If you’re looking for a steady flow of energy throughout the day, adding some chia seeds to your smoothie could help. The ratio of protein, fat, and fiber makes it the perfect combination for stable energy release. A study in the Journal of Strength and Conditioning found that eating chia seeds enhanced exercise performance for 90-minute workouts in a similar way that Gatorade does—but without the added sugar. Cha-ching! Consider sprinkling some chia seeds in your yogurt or making overnight chia pudding.
There’s a reason your mom told you to eat your broccoli. In addition to vitamin C and antioxidants, broccoli contains chromium, a mineral that helps regulate blood sugar. To ensure the florets remain up to par with the rest of our foods that give you energy, steam your greens instead of roasting it as scorching the veggie can deplete it of its energy-boosting benefits.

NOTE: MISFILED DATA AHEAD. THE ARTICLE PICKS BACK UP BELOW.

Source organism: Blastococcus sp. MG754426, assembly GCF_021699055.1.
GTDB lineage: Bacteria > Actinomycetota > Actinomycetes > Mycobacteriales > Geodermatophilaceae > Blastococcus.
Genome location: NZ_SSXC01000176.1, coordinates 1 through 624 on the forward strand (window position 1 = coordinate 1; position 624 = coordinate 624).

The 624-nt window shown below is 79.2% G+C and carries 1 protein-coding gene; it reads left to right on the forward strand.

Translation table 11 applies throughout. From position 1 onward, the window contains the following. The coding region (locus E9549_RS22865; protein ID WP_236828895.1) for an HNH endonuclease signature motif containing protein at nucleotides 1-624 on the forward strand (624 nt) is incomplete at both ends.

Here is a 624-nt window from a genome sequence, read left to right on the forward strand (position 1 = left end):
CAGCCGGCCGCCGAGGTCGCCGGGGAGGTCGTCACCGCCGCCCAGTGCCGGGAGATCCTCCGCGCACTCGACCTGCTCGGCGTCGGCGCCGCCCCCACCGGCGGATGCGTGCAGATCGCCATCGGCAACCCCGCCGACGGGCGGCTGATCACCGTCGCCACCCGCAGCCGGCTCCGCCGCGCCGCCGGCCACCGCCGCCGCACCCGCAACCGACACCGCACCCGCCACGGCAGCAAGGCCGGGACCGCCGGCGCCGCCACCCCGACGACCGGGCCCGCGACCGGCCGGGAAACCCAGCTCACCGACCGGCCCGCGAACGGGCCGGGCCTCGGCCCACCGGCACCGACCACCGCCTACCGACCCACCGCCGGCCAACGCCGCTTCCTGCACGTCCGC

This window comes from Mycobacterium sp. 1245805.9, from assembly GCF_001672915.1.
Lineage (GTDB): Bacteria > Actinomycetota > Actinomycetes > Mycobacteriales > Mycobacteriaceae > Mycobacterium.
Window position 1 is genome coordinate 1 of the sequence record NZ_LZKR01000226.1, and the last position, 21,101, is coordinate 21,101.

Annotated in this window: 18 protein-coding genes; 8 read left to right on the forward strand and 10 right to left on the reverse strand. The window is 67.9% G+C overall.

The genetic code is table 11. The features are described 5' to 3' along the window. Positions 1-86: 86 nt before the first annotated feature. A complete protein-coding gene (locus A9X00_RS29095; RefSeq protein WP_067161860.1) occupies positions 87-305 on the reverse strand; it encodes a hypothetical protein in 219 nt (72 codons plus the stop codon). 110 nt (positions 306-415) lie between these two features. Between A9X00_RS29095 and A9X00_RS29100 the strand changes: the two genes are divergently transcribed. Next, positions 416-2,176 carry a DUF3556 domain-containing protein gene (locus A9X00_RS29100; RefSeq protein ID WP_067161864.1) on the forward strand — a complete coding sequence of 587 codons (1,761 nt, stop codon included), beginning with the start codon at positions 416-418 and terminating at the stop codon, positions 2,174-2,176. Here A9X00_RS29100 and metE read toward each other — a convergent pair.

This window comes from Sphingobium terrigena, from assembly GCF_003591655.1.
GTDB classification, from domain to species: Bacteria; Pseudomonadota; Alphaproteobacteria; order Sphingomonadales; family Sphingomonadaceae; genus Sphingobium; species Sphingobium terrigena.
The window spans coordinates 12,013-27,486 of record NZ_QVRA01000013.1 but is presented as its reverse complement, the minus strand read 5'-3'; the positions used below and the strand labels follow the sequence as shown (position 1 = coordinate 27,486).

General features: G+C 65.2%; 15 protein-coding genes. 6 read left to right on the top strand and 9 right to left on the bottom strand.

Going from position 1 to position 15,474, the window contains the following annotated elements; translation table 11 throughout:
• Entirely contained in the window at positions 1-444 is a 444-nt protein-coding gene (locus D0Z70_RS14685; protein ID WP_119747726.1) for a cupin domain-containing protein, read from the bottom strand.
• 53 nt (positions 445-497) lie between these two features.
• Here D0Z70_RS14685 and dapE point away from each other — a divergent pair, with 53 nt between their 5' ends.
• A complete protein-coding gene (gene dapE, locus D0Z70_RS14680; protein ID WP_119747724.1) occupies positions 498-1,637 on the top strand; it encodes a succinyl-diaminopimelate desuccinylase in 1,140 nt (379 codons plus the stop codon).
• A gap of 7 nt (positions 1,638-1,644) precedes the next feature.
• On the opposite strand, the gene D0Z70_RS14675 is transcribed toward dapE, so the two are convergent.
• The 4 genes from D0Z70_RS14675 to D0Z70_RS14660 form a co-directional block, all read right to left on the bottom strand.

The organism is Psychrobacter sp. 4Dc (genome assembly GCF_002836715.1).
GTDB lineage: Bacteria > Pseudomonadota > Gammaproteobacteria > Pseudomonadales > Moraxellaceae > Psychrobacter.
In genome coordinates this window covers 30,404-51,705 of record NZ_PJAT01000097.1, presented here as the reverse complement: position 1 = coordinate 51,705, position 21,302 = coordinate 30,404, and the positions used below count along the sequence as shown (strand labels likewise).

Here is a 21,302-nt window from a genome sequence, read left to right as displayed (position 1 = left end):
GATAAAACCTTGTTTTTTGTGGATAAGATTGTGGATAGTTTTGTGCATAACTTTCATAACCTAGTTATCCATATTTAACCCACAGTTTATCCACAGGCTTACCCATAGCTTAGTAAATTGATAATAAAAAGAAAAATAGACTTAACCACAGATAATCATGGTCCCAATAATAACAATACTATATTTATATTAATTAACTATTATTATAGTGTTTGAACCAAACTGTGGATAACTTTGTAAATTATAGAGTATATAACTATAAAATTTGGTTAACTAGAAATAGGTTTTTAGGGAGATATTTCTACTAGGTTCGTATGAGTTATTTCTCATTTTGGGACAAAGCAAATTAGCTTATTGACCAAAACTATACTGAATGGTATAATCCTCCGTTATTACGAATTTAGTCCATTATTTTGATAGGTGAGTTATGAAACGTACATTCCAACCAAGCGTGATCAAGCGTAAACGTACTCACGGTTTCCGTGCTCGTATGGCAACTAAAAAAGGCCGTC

Who doesn’t love a perfectly ripe avocado? Whether you’re spreading it on toast or adding it to your breakfast omelet, it’s delicious. Even better news: It’s a major energy booster. Avocados are a source of healthy monounsaturated fats that the body can use for energy, and vitamin B, which naturally increases energy levels.
“Sardines are one of the richest sources of vitamin B12, a nutrient essential for helping to convert food into energy,” Palinski-Wade says. “In addition, the protein content can help stabilize blood sugar levels while the omega-3 fatty acids may help to reduce fatigue-inducing inflammation. Try enjoying these over a salad or eating alone as a snack.”
‘Kraut is far more than a hot-dog topping. The fermented cabbage product contains probiotics that help with gut health and improved digestion. And the right balance of gut flora can help combat low energy and sleep issues.